Single-blind, multi-centre, parallel, randomised controlled trial. Intervention Adult patients (18-75 years) with 10 or more natural teeth, and one or more root caries lesion in a tooth not crowned or compromised were included. Patients were randomised to receive a high fluoride toothpaste, 1.1% sodium fluoride (5000 ppm F) or a regular toothpaste (1350 ppm F). Packaging was identical and standard brushes were also provided. Patients were strictly instructed to refrain from using toothpastes or toothbrushes other than the ones provided and restricted from using mouth rinses.
The primary outcome measure was changes in the surface structure of the root caries lesions after the intervention. This was graded using a surface hardness score (HS) scale: Level 1: hard; Level 2: hard to leathery; Level 3: leathery; Level 4: leathery with local softening; Level 5: soft. Scores were recorded at baseline, three and six months. Examiners were masked to the group assignment.
One hundred and thirty-five patients (test group: n = 67; control group: n = 68) with 318 identified root caries lesions were randomised. Five patients were lost to follow up, three in the test group and two in the control. The groups were similar at baseline. Overall there was no difference between the two groups for the overall HS (test group: HS = 3.4 ± 0.61; control group: HS = 3.4 ± 0.66; P = 0.8757, unpaired t-test). However the ANOVA revealed significantly better HS for the test group than for the control groups (T1: test group: HS = 2.9 ± 0.67; control group: HS = 3.1 ± 0.75; T2: test group: HS = 2.4 ± 0.81; control group: HS = 2.8 ± 0.79; P < 0.0001).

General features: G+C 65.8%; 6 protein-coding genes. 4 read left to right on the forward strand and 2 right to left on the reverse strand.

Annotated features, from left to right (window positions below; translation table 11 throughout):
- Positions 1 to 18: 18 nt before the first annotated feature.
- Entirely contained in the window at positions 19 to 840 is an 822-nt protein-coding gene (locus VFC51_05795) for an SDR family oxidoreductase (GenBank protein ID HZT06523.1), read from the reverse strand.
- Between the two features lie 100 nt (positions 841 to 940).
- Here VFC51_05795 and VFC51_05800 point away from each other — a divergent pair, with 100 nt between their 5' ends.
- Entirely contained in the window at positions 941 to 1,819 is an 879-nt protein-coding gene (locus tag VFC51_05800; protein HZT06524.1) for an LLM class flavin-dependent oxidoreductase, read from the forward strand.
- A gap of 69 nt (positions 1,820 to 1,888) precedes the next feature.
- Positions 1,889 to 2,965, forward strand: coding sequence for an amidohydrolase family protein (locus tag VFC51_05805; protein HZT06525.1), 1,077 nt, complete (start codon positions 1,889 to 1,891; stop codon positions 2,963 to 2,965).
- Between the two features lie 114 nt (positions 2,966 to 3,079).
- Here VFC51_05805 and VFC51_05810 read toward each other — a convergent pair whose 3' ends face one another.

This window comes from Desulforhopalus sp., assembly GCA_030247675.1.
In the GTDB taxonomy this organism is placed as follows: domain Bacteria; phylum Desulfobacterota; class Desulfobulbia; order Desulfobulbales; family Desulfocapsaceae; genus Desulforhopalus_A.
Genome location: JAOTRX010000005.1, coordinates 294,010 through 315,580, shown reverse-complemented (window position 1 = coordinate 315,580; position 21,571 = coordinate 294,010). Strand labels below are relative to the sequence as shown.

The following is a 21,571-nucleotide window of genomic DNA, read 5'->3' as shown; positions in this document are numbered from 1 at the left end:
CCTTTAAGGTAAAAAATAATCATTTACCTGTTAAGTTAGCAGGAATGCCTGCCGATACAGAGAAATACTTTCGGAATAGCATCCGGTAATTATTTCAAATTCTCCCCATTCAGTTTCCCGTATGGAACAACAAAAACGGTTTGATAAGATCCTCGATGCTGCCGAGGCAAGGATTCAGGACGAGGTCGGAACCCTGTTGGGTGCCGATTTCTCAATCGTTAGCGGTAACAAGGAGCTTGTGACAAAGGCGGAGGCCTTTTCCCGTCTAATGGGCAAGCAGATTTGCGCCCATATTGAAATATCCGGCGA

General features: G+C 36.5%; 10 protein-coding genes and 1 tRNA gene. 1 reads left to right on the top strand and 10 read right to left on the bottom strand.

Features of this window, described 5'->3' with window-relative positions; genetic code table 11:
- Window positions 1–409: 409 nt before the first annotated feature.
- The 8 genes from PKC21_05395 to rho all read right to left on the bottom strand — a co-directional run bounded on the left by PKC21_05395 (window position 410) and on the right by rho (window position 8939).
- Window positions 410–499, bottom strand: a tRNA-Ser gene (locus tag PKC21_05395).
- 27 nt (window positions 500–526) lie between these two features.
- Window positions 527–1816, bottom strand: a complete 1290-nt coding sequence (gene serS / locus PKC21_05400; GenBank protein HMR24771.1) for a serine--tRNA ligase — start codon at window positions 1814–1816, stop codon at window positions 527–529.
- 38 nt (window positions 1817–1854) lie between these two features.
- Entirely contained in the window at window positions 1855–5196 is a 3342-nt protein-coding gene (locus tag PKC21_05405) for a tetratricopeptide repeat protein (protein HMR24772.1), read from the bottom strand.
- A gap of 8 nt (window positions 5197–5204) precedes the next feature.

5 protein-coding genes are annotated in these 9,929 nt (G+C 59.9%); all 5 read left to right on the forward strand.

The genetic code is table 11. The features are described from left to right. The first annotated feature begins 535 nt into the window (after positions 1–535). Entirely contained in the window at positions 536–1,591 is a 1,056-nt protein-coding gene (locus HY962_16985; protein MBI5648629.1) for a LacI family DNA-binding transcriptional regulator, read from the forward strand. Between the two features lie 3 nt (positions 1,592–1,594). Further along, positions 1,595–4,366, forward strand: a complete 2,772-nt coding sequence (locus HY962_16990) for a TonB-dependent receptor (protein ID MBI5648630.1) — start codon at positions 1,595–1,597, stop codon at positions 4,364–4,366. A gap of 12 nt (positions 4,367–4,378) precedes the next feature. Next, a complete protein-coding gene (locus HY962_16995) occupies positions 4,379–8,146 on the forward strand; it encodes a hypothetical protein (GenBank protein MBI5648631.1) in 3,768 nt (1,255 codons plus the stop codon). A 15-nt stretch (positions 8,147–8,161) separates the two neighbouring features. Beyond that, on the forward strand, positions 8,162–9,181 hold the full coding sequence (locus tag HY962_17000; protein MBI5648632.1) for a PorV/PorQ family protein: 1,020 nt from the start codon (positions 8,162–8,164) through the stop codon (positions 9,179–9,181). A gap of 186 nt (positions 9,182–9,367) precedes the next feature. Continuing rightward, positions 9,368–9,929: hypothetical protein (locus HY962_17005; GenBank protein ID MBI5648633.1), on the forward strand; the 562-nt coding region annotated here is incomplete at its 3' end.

The application of a high-fluoride containing dentifrice (5000 ppm F) in adults, twice daily, significantly improves the surface hardness of otherwise untreated root caries lesions when compared with the use of regular fluoride containing (1350 ppm F) toothpastes.
The authors' institutions received per capita remunerations and the products used in this clinical trial, from Colgate – Palmolive Company. Roger P. Ellwood and Michael Warncke are employees of the Colgate – Palmolive Company.
The proportion of older people in the population is growing and their inadequate plaque control procedures make root caries an increasingly common oral health problem. Soft tissue recession due to age, traumatic tooth brushing habits, periodontal disease or periodontal treatment will unavoidably result in more tooth root surfaces that are at risk for the development of root caries. Restorative treatment of root caries is notoriously difficult. Post-treatment pain and hypersensitivity are very common, and this may contribute to increased tooth loss in many people with root caries.